Landlord licensing report ‘disappoints’

Concerned Toronto renters, city councillors and local tenant association representatives gathered at Main Square Community Centre on Saturday afternoon to discuss a soon-to-be-released report on landlord licensing.

Representatives of the Association of Community Organizations for Reform Now (ACORN) were there to inform a group of mostly tenants on their strong disagreements regarding a landlord licensing report to be released by the City of Toronto’s licensing and standards committee Monday.

“We are very disappointed on the report,” said Kay Bisnath, a chairperson for ACORN Gordonridge chapter in Scarborough. “The report is totally different from what we were consulted on,” Bisnath said.

ACORN is urging its members and supporters to show up in full force at City Hall on Monday to send a strong message on licensing issue, she added.

During a recent Livable Housing Forum ACORN learned the city report would call for increased inspections by landlords in an effort to crack down on “appalling” conditions at some Toronto buildings. ACORN however wants tenants to be able to pay rents into escrow accounts, allowing a kind of legal rent strike, in buildings persistently beset by problems.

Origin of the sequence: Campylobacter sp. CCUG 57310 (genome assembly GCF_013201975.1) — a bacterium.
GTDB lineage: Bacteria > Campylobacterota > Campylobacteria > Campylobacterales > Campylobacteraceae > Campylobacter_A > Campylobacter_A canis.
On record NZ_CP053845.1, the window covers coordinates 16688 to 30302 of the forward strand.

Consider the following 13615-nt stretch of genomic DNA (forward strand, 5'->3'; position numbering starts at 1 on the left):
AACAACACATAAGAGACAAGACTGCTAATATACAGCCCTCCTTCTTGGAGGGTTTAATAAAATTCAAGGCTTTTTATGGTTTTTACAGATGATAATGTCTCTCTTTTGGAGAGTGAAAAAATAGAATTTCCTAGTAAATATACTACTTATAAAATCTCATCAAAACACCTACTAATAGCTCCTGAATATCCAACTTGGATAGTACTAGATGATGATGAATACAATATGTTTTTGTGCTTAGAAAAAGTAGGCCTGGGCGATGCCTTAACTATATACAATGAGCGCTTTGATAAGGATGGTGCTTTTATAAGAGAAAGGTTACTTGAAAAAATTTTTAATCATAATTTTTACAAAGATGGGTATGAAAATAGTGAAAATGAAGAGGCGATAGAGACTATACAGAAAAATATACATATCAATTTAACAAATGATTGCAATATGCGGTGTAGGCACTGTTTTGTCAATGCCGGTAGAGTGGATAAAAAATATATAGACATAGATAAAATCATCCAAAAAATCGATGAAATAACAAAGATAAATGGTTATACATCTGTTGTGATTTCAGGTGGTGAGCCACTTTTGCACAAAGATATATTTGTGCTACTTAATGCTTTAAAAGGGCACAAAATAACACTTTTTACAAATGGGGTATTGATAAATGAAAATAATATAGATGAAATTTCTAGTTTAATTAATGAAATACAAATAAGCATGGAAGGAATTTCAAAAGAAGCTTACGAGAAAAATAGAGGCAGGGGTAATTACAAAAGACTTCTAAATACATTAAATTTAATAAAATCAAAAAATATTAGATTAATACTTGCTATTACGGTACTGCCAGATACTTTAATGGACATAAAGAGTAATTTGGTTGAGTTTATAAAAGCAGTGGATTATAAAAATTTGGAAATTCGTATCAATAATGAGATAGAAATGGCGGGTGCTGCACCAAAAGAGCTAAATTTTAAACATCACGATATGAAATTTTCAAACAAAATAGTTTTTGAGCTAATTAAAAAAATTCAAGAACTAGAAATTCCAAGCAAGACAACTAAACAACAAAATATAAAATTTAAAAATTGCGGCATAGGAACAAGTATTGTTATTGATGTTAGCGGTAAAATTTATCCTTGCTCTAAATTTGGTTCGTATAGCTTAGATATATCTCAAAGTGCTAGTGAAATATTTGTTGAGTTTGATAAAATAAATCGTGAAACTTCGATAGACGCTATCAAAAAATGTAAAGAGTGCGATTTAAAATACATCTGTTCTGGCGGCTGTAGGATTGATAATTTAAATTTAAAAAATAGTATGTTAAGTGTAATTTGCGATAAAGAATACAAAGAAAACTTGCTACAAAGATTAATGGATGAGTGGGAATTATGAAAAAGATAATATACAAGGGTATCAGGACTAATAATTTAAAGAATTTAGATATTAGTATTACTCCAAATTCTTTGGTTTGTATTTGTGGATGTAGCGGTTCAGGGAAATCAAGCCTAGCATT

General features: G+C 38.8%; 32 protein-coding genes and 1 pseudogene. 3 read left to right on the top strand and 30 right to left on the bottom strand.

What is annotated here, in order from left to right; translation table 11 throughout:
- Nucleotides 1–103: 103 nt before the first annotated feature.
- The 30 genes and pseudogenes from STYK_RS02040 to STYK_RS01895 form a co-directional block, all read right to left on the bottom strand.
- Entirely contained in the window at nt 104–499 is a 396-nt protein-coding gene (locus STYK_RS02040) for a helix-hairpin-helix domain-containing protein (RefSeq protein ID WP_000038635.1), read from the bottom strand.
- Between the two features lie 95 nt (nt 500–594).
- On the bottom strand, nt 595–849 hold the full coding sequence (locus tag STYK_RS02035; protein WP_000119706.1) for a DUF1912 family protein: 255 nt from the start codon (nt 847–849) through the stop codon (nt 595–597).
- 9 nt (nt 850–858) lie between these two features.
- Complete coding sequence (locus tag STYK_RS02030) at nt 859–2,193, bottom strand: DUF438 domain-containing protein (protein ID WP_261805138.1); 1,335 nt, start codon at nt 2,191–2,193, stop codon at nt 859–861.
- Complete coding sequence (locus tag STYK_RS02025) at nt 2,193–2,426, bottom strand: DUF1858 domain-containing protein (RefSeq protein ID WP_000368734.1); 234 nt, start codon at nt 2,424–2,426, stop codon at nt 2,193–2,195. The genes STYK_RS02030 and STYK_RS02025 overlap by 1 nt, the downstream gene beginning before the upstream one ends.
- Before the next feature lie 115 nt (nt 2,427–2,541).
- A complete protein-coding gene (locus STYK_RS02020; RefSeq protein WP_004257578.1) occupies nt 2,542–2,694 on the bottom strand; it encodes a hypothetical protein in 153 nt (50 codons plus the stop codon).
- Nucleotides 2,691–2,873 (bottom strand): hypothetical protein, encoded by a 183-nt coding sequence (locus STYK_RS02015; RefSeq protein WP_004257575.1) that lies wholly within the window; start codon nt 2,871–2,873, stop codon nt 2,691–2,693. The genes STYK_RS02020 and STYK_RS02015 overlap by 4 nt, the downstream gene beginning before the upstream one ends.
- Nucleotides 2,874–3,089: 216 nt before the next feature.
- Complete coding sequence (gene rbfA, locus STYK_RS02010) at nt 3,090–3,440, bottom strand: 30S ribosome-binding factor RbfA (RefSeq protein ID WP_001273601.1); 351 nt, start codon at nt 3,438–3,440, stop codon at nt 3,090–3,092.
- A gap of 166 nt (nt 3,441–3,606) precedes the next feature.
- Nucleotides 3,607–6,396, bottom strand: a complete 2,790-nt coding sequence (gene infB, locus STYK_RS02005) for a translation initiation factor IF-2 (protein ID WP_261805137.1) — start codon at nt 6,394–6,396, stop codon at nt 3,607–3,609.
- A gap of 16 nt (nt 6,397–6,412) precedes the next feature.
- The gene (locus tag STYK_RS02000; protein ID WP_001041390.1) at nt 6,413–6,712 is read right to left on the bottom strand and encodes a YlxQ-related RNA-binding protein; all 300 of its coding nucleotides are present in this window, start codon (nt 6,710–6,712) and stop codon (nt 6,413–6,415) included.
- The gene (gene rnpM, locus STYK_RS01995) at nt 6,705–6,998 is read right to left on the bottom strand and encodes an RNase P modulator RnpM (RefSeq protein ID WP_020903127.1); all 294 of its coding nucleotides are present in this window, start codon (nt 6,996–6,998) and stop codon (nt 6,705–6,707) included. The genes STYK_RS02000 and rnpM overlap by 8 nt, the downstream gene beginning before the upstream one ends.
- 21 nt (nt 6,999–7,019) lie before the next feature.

“We believe the inspection system will be a much slower and less effective,” Bisnath said. “This won’t align with a livable housing initiative.”

ACORN also wants to see same licensing system for apartment buildings or landlords, similar to one now used for Toronto restaurants.

“We want see postings outside buildings so [prospective] tenants can see if the building is in a livable condition,” said Eddie Lantz of St Jamestown ACORN.

Beaches East-York city councillor Janet Davis, a supporter of landlord licensing, urged residents to contemplate on the next move forward; the task is enormous, she said.

“We only have 12 New Democrats, a bunch of Liberals in the middle who derail things and we have Conservatives who will defend landlord up to the end,” Davis said. That is why there are problems at City Hall, she added.

Some of the most recent complaints about Toronto-area apartment buildings including leaky ceilings, striped down wooden floors, rat and cockroach infestations and bed bug infestations. According to Toronto Public Health, the number of complaints about bed bugs has quadrupled over the past two years.

Not everyone supports the idea of licensing landlords.

The Greater Toronto Apartment Association, which represents some city landlords, said the city can already force landlords to fix buildings.